Unvaccinated singles can pre-register for a new (and almost certainly satirical) dating app.
Ads have been appearing for ‘Pure Match’ – an app that claims to be a dating service exclusively for unvaccinated Australians looking to hook up with like-minded people.
‘Vaccination status’ has become a form of virtue-signalling online where users on various platforms use images of needles in their profile names to identify themselves. Given the heavy politicisation of the topic and clear tribalism forming inside social groups, a dedicated dating app was an inevitability – even if this one turns out to be a trolling exercise.
Other vaccine-oriented dating apps have appeared, but they are routinely taken off the app store.
“We’re working hard to bring you the purest platform that we know you will love, stay tuned and stay strong,” said one message on the Pure Match site.
It appears that ‘Pure Match’ is a play on the ‘pure blood’ terminology that has emerged in a fringe part of the unvaccinated social media discussion, lending weight to the assumption that it is simply a joke.
However, the question about dating and vaccination status is not a joke to some health professionals who have advised against dating unvaccinated people – essentially excluding them from romantic relationships.
“Is it fair for me to insist that they [my potential partners] get vaccinated before we date?” asked a reader in PerthNow.
Sexologist and relationship coach Amanda Lambros quoted the Mayo Clinic and the United Nations health advice before coming to the conclusion that ‘it might not be worth it’.
“You need to decide whether the position to remain unvaccinated is a deal-breaker for you in the long run and how that decision might ultimately impact on your relationships (for example the ability to travel together),” said Lambros.
“If having a relationship with an unvaccinated person worries you enough, then it might not be worth it.”
A post-pandemic dating and sex survey conducted by Mashable in April 2021 showed that vaccinated people overwhelmingly only wished to be in a relationship with other vaccinated people.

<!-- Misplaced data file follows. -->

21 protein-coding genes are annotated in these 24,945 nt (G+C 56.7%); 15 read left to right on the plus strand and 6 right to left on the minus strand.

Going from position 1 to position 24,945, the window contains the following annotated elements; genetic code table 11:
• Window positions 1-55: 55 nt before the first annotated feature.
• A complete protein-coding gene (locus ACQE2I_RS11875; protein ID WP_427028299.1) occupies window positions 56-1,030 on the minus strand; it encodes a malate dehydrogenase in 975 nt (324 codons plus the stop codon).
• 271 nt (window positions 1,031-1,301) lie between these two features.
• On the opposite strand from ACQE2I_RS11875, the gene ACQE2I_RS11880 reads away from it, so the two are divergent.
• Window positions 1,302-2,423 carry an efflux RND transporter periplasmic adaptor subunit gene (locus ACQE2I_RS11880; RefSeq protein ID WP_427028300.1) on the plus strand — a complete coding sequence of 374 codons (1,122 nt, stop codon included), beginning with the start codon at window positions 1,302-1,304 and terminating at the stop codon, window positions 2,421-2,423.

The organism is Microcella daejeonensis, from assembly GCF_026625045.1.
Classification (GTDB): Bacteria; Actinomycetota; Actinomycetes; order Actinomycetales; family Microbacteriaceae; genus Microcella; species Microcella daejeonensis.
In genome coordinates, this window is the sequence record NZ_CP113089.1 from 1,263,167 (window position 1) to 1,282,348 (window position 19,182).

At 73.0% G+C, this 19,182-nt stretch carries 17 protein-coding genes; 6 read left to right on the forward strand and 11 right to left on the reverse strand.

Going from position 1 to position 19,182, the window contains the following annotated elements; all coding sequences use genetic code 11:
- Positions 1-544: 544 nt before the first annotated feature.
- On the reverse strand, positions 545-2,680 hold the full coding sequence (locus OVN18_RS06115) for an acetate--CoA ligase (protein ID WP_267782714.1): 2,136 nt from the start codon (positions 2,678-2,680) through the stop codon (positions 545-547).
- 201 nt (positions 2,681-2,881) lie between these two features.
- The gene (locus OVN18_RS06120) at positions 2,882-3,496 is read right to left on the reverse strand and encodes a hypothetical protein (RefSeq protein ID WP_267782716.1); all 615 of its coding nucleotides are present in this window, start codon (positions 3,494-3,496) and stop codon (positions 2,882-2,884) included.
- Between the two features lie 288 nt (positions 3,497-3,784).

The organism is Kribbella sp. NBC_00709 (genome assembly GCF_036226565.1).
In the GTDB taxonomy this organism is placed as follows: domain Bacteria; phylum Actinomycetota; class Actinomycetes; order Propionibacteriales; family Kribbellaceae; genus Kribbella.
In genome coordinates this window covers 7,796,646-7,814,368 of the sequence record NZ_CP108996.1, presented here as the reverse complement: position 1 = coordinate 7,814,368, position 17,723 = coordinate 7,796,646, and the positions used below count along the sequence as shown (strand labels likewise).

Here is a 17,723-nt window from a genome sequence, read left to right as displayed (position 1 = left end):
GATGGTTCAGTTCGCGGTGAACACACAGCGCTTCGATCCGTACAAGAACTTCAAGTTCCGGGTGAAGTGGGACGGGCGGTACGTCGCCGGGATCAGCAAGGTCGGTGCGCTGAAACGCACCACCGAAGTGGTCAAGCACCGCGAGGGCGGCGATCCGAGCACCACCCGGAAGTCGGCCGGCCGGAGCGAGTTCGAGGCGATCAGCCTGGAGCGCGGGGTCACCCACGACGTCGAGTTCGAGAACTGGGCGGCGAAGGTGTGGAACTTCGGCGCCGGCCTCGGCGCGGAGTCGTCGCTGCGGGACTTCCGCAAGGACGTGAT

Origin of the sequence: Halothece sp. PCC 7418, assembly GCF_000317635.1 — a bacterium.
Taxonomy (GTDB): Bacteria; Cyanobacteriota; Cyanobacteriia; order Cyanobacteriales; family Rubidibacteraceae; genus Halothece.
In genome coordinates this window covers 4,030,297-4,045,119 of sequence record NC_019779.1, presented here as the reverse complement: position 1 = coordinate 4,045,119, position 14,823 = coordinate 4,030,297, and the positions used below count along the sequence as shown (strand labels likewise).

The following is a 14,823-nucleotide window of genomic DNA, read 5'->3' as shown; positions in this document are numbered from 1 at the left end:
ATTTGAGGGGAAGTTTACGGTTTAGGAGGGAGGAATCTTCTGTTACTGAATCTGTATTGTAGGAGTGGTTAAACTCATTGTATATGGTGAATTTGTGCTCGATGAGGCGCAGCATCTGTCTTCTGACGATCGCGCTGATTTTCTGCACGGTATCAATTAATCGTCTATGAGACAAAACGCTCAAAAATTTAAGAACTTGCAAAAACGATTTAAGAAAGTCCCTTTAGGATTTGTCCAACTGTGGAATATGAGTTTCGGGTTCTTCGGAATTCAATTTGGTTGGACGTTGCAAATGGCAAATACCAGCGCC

Meanwhile, a YouGov poll in the UK revealed that 28% of adults would not date an unvaccinated person. This survey came about after the UK government joined forces with popular dating apps as part of a ‘jab drive’ to saturate the dating scene with vaccine obsession.
Dating apps added ‘vaccination badges’ and stickers to profiles in return for in-site benefits. Other apps encouraged users to display their views on mask-wearing and social distancing.
As part of the study, one user was quoted saying, “I think the new features are a good idea because they help you find like-minded people. There are still a lot of anti-vaxxers out there.”
A lonely member of the UK Government’s Scientific Advisory Group of Emergencies warned that it might not be such a great idea for the government to set up campaigns to deliberately divide young people in their social groups. Professor Susan Michie was right to worry, with society now full of people who refuse to date (or even speak to) people according to their vaccination status.
So, while the internet can laugh at the ‘Pure Match’ dating app idea, it seems that the dating app community at large is already discriminating against the unvaccinated.
Are we still laughing knowing governments around the world are launching campaigns to exclude people from normal human social interactions?